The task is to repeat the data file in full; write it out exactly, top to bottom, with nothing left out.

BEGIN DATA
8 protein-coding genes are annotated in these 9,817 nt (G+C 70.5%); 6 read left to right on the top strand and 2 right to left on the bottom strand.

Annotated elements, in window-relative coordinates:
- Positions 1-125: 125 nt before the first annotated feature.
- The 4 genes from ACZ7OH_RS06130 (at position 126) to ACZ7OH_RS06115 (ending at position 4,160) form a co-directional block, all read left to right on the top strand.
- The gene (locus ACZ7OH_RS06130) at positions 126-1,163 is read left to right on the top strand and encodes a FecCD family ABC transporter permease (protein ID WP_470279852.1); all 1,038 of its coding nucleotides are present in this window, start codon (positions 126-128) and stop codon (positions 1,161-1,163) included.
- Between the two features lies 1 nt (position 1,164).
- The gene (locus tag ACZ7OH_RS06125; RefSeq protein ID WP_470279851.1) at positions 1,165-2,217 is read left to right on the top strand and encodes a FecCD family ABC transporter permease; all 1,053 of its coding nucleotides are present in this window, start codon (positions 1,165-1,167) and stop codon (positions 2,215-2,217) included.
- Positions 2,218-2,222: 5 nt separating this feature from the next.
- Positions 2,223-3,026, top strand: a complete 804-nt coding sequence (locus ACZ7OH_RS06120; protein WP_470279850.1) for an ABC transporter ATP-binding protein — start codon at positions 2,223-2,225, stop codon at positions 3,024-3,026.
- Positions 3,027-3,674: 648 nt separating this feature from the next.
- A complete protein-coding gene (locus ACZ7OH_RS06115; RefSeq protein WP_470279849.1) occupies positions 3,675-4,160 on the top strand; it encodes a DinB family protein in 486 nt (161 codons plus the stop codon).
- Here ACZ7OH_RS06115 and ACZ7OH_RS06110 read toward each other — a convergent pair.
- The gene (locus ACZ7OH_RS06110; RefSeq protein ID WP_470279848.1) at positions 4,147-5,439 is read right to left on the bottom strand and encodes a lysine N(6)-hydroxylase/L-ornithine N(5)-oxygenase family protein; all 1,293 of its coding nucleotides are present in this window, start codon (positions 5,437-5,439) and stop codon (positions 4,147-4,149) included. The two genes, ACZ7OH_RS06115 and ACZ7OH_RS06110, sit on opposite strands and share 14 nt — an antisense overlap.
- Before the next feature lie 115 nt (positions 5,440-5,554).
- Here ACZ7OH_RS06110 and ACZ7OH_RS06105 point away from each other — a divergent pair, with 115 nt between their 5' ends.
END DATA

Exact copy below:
8 protein-coding genes are annotated in these 9,817 nt (G+C 70.5%); 6 read left to right on the top strand and 2 right to left on the bottom strand.

Annotated elements, in window-relative coordinates:
- Positions 1-125: 125 nt before the first annotated feature.
- The 4 genes from ACZ7OH_RS06130 (at position 126) to ACZ7OH_RS06115 (ending at position 4,160) form a co-directional block, all read left to right on the top strand.
- The gene (locus ACZ7OH_RS06130) at positions 126-1,163 is read left to right on the top strand and encodes a FecCD family ABC transporter permease (protein ID WP_470279852.1); all 1,038 of its coding nucleotides are present in this window, start codon (positions 126-128) and stop codon (positions 1,161-1,163) included.
- Between the two features lies 1 nt (position 1,164).
- The gene (locus tag ACZ7OH_RS06125; RefSeq protein ID WP_470279851.1) at positions 1,165-2,217 is read left to right on the top strand and encodes a FecCD family ABC transporter permease; all 1,053 of its coding nucleotides are present in this window, start codon (positions 1,165-1,167) and stop codon (positions 2,215-2,217) included.
- Positions 2,218-2,222: 5 nt separating this feature from the next.
- Positions 2,223-3,026, top strand: a complete 804-nt coding sequence (locus ACZ7OH_RS06120; protein WP_470279850.1) for an ABC transporter ATP-binding protein — start codon at positions 2,223-2,225, stop codon at positions 3,024-3,026.
- Positions 3,027-3,674: 648 nt separating this feature from the next.
- A complete protein-coding gene (locus ACZ7OH_RS06115; RefSeq protein WP_470279849.1) occupies positions 3,675-4,160 on the top strand; it encodes a DinB family protein in 486 nt (161 codons plus the stop codon).
- Here ACZ7OH_RS06115 and ACZ7OH_RS06110 read toward each other — a convergent pair.
- The gene (locus ACZ7OH_RS06110; RefSeq protein ID WP_470279848.1) at positions 4,147-5,439 is read right to left on the bottom strand and encodes a lysine N(6)-hydroxylase/L-ornithine N(5)-oxygenase family protein; all 1,293 of its coding nucleotides are present in this window, start codon (positions 5,437-5,439) and stop codon (positions 4,147-4,149) included. The two genes, ACZ7OH_RS06115 and ACZ7OH_RS06110, sit on opposite strands and share 14 nt — an antisense overlap.
- Before the next feature lie 115 nt (positions 5,440-5,554).
- Here ACZ7OH_RS06110 and ACZ7OH_RS06105 point away from each other — a divergent pair, with 115 nt between their 5' ends.